Over the years, I’ve queried LGBTQ folks of various ages and stripes about criticisms they may have of Pride Month in general and their particular Pride celebrations. 

Frequent comments include “Pride Month is way too commercial. It doesn’t adequately reflect its true meaning. Prides are not serious enough; you know, too much glam and glitter and too many parties.”  

So exactly what should…and does Pride Month REALLY mean?

In her USA Today column titled, “What is the History Behind Pride Month,” Cady Stanton provides an assessment of what the observance is–and what it represents.  “Pride Month has taken many forms through the decades, framed by growing cultural acceptance for the LGBTQ community and evolving politics of the present moment.  LGBTQ history and its Pride celebrations are rooted in activism and protest, and the tradition of fighting for rights, acceptance, and visibility has followed the community from past to present.”  

Fully considering and appreciating the activism and protest components should instill in each one of us that Pride is more than just a time to “party down.”  To not recognize and honor its essential, substantive role does this annual observance such a disservice. 

So, Tell Me!  What Is Pride Month?   

This annual, worldwide commemoration pays tribute to LGBTQ culture, activism, and achievements through organized activities, including marches, film festivals, writers’ workshops, concerts, and other programs.  Through these initiatives, the LGBTQ community and its allies also aim to increase awareness of ongoing issues of inequality as well as honor lives lost to hate crimes and HIV/AIDS. “The number and variety of Pride events throughout the country and the world reflect the diversity of the LGBTQ community both in the United States and abroad,” GLAAD states on its website. GLAAD, formerly the Gay & Lesbian Alliance Against Defamation, is a U.S. non-governmental media monitoring organization founded by LGBTQ people in the media.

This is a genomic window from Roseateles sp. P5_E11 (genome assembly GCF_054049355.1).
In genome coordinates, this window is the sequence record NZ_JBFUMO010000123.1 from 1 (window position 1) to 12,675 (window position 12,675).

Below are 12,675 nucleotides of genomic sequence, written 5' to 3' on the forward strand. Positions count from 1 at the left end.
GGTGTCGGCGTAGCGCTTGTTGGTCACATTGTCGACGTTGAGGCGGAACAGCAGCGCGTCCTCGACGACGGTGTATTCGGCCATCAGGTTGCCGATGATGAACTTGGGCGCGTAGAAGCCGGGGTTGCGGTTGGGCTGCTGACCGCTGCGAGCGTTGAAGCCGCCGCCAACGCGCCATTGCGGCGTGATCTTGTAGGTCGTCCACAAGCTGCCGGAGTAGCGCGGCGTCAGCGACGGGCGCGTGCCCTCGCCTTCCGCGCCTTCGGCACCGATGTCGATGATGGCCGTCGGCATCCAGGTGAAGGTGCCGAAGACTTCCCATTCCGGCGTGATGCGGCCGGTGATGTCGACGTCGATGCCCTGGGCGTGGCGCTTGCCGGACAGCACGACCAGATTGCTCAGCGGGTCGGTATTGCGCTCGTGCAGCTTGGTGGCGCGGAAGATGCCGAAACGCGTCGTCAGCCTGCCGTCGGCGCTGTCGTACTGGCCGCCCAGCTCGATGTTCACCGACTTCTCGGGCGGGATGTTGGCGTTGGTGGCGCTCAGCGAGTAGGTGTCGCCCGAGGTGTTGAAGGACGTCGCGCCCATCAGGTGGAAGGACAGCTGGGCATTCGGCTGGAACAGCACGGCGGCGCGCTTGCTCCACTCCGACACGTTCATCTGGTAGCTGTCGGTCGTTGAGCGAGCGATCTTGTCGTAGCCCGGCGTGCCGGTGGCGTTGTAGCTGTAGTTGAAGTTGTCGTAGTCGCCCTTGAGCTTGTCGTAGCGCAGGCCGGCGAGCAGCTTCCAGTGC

“The spirit of Pride, I always say, is like a Rorschach test: It’s something different to everyone” according to Cathy Renna, Communications Director for the National LGBTQ Task Force.   “Some people want to come and be extremely political, to use it as a platform to talk about the issues that they care about, the things that we’re fighting against. Then for other folks, it’s an opportunity to celebrate … their resiliency, or celebrate who they are because maybe they can’t be that the rest of the year.”

In her article, “What is Pride Month,” Sarah Lemire weighs in.  “The rainbows and glitter may catch your eye, but the month-long celebration is really a call for greater unity, visibility, and equality for the LGBTQ community. And while it’s a time to look toward a fairer, kinder future, it’s also a moment to recognize all of the advances—and setbacks– in the last few decades.”

“Pride Baby” Comes Out Kickin’ & Screamin’!

Pride Month was born out of the Stonewall Riots, one of the most notable and well-known LGBTQ activist events.  

Being openly gay was largely prohibited in most spaces in the 1960s.  In particular, New York had a rule that the simple presence of someone gay or genderqueer (falling outside of or in between or fluctuating among the binary gender categories of man and woman) counted as disorderly conduct–effectively outlawing gay bars.

On June 28, 1969, patrons of the Stonewall Inn, a popular bar with a diverse LGBTQ clientele, stood their ground after law enforcement raided the establishment. The resulting conflict led to days of riots and protests, which became known as the Stonewall Uprising

A year later, on the anniversary of the Stonewall Uprising, thousands of people took to the streets of Manhattan in the Christopher Street Gay Liberation Day March, recognized as the first gay pride event ever. However, not all members of the LGBTQ community were included. Despite their pivotal role in the riots and ensuing activism, trans women and other women of color were excluded from or silenced while attending some early Pride parades.